The teacher can assess your child and go through school reports with you. This can help you and the teacher see whether there’s a pattern of problems.

Ask for an assessment
If you’re still concerned after talking with your child’s teacher, ask the school whether it can organise a formal assessment.

A speech pathologist and/or psychologist could be involved at this point. They’ll help to check all the possible causes of your child’s difficulties with learning. If there’s a long delay with the assessment, or the assessment doesn’t seem to be available through your school, you can arrange to see a speech pathologist and/or psychologist privately. In this case, you’ll probably have to pay for the consultation and assessment.

For more information about assessment, you can try contacting your nearest Australian Federation of SPELD Associations (AUSPELD) branch.

Specialised support for your child with dyslexia

Dyslexia can’t be ‘cured’. But with time and specialised support, many people with dyslexia learn to improve their language and reading skills.

Your child might benefit from support like:

  • one-on-one tutoring
  • extra time to complete tests
  • specialist computer software – for example, word prediction, spell-checking and changing speech to text.

It’s a good idea to speak with a health professional about the best options for your child.

The earlier a child with dyslexia gets expert help, the better the child’s chance of making good progress.

There is no ‘wonder cure’ for dyslexia, despite what some advertisements might say. But there are many simple, supportive and productive ways to help children with learning disabilities. It’s a good idea to talk with a professional to get some reliable advice about worthwhile options. For example, you could talk with your GP, a paediatrician, your child’s teacher or a psychologist.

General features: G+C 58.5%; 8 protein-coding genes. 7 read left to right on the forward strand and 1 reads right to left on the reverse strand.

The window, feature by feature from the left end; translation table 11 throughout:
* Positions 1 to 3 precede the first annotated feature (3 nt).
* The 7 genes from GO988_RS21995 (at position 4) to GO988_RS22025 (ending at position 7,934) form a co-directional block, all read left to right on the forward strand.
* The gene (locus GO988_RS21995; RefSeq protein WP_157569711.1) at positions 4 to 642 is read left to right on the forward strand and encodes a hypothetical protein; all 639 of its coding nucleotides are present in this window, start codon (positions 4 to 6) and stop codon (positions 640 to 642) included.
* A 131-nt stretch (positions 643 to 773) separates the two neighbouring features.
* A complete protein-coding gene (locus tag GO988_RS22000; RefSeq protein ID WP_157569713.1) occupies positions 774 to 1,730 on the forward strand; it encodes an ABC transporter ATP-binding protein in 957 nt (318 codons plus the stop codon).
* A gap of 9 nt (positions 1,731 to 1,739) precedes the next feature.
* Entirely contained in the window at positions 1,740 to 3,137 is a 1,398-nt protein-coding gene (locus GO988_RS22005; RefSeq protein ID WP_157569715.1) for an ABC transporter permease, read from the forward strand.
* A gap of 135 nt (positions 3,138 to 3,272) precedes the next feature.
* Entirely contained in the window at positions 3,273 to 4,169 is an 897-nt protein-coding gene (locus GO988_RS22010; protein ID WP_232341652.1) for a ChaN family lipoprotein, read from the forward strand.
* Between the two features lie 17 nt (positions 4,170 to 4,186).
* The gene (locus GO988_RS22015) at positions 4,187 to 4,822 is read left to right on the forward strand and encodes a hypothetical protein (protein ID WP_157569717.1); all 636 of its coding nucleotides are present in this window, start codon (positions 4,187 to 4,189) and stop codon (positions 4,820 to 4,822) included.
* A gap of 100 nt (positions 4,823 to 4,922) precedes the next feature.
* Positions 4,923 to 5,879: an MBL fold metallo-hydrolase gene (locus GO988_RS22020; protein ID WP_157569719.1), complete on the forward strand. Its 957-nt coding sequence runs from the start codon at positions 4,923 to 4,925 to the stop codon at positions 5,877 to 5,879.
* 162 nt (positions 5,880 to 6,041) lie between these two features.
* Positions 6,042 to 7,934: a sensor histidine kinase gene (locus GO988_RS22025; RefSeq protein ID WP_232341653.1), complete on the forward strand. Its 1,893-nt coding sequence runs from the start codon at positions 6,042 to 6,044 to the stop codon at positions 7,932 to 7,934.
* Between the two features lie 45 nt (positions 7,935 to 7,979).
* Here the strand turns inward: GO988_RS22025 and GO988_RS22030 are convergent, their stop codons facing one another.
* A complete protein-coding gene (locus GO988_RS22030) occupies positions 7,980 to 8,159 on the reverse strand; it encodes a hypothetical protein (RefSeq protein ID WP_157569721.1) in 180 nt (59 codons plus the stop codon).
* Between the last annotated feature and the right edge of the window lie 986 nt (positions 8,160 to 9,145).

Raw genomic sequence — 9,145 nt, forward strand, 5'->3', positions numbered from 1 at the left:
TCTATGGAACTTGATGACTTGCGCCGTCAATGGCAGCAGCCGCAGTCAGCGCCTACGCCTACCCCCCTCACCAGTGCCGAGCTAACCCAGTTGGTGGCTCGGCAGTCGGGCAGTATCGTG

Helping your child with dyslexia: things you can do

There are lots of things you can do to support your child:

  • Help your child build resilience and be positive about her ability and disability. For example, reward and praise your child’s effort and successes, whether it’s in the classroom or in other areas like sport, drama or music.
  • Work with your child to challenge negative thoughts and avoid setbacks. For example, ‘Don’t let what happened today get you down. Think about how much you’ve improved this year. You just might need a bit more time and practice to get this right’.
  • Keep in close touch with your child’s teacher to work out what you can do at home to support your child’s schoolwork and other successes.
  • Try to make time to read together. The bonus is that it’s special one-on-one time for you both.
Dyslexia is an accepted disability under the Australian Disability Discrimination Act. Your child has the right to the same educational opportunities as other students. You can read more in our articles on disability law in Australiaanti-discrimination law in Australia and educational rights for children with disabilities.